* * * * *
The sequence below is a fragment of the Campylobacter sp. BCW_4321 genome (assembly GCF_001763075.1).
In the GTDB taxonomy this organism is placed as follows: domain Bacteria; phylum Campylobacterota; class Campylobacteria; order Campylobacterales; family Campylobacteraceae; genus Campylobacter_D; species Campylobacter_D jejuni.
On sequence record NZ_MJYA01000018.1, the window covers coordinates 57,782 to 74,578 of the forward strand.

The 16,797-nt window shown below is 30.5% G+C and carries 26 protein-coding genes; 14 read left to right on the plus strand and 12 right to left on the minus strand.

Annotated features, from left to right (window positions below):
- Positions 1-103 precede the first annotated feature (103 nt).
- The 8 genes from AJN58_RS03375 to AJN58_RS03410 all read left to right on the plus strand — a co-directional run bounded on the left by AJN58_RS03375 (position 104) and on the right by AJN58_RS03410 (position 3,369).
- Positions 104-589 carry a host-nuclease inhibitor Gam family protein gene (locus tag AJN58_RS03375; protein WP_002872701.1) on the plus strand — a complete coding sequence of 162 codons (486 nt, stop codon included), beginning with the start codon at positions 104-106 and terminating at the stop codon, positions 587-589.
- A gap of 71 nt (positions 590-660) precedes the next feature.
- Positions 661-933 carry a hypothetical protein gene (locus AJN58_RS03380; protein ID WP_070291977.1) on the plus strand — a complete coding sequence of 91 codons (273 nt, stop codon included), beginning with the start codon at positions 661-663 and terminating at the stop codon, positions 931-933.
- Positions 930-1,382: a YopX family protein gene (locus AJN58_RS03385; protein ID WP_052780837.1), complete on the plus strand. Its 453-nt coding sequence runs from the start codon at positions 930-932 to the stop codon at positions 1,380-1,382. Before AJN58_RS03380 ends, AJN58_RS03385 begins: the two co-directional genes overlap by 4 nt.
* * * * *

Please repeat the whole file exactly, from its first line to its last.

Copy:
The sequence below is a fragment of the Campylobacter sp. BCW_4321 genome (assembly GCF_001763075.1).
In the GTDB taxonomy this organism is placed as follows: domain Bacteria; phylum Campylobacterota; class Campylobacteria; order Campylobacterales; family Campylobacteraceae; genus Campylobacter_D; species Campylobacter_D jejuni.
On sequence record NZ_MJYA01000018.1, the window covers coordinates 57,782 to 74,578 of the forward strand.

The 16,797-nt window shown below is 30.5% G+C and carries 26 protein-coding genes; 14 read left to right on the plus strand and 12 right to left on the minus strand.

Annotated features, from left to right (window positions below):
- Positions 1-103 precede the first annotated feature (103 nt).
- The 8 genes from AJN58_RS03375 to AJN58_RS03410 all read left to right on the plus strand — a co-directional run bounded on the left by AJN58_RS03375 (position 104) and on the right by AJN58_RS03410 (position 3,369).
- Positions 104-589 carry a host-nuclease inhibitor Gam family protein gene (locus tag AJN58_RS03375; protein WP_002872701.1) on the plus strand — a complete coding sequence of 162 codons (486 nt, stop codon included), beginning with the start codon at positions 104-106 and terminating at the stop codon, positions 587-589.
- A gap of 71 nt (positions 590-660) precedes the next feature.
- Positions 661-933 carry a hypothetical protein gene (locus AJN58_RS03380; protein ID WP_070291977.1) on the plus strand — a complete coding sequence of 91 codons (273 nt, stop codon included), beginning with the start codon at positions 661-663 and terminating at the stop codon, positions 931-933.
- Positions 930-1,382: a YopX family protein gene (locus AJN58_RS03385; protein ID WP_052780837.1), complete on the plus strand. Its 453-nt coding sequence runs from the start codon at positions 930-932 to the stop codon at positions 1,380-1,382. Before AJN58_RS03380 ends, AJN58_RS03385 begins: the two co-directional genes overlap by 4 nt.